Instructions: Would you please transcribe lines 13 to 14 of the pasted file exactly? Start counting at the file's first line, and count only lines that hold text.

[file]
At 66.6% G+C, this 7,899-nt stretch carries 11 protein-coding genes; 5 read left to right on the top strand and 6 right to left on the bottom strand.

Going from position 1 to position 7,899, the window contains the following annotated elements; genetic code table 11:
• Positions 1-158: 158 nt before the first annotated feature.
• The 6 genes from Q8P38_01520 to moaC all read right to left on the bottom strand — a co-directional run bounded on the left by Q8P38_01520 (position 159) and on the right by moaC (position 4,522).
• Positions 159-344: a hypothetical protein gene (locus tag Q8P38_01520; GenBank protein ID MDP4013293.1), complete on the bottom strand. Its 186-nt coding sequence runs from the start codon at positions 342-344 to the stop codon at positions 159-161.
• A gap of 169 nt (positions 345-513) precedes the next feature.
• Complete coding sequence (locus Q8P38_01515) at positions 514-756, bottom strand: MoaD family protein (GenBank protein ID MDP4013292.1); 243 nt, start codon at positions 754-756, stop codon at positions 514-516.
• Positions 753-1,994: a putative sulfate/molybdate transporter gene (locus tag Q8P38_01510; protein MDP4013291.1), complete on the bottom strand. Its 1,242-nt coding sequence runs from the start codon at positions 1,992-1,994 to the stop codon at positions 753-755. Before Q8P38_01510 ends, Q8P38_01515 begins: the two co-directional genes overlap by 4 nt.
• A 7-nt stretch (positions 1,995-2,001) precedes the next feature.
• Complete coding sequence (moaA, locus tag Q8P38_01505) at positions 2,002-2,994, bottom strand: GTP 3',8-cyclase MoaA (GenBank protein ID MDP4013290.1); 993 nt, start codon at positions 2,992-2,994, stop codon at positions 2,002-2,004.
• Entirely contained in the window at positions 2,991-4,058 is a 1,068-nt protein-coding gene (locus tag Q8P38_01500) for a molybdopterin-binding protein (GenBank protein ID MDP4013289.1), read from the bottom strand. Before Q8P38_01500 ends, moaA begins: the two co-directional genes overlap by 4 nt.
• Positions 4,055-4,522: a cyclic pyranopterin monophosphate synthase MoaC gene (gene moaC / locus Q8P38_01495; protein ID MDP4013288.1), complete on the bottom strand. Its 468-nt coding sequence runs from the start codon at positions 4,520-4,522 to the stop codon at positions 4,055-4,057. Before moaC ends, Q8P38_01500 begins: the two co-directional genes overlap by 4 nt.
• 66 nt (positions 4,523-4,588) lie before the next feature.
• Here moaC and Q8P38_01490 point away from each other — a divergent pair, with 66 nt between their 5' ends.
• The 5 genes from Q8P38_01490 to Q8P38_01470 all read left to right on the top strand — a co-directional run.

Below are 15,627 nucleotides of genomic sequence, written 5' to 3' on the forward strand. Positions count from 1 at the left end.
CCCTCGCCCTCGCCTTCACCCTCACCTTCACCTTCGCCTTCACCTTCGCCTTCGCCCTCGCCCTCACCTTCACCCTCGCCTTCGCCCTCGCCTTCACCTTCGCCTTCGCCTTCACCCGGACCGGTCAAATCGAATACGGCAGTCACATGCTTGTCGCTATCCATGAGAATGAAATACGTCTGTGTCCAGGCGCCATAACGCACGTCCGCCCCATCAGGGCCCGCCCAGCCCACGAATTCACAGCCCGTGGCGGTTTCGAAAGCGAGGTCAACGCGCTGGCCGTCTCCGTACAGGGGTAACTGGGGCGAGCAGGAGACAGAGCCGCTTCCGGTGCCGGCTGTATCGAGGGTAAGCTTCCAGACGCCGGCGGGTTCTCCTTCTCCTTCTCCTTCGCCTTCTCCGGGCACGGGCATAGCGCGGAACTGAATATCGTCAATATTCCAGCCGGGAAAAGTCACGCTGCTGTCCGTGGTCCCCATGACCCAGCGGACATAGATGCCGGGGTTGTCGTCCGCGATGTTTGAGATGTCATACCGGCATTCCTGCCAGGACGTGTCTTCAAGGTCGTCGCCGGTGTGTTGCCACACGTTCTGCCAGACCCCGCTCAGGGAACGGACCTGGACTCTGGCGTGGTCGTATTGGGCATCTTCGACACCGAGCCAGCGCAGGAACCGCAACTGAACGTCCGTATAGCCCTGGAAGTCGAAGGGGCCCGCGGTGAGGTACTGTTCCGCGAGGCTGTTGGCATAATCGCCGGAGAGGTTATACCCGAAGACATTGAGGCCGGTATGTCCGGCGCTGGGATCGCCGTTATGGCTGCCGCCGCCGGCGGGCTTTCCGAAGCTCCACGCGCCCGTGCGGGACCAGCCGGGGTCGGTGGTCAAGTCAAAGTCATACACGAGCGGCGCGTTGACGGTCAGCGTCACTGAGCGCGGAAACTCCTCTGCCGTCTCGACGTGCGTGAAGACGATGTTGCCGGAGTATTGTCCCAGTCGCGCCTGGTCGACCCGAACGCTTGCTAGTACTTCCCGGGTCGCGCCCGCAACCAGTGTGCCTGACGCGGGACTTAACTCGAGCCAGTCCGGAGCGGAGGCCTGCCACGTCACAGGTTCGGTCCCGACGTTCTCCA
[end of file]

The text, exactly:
• 66 nt (positions 4,523-4,588) lie before the next feature.
• Here moaC and Q8P38_01490 point away from each other — a divergent pair, with 66 nt between their 5' ends.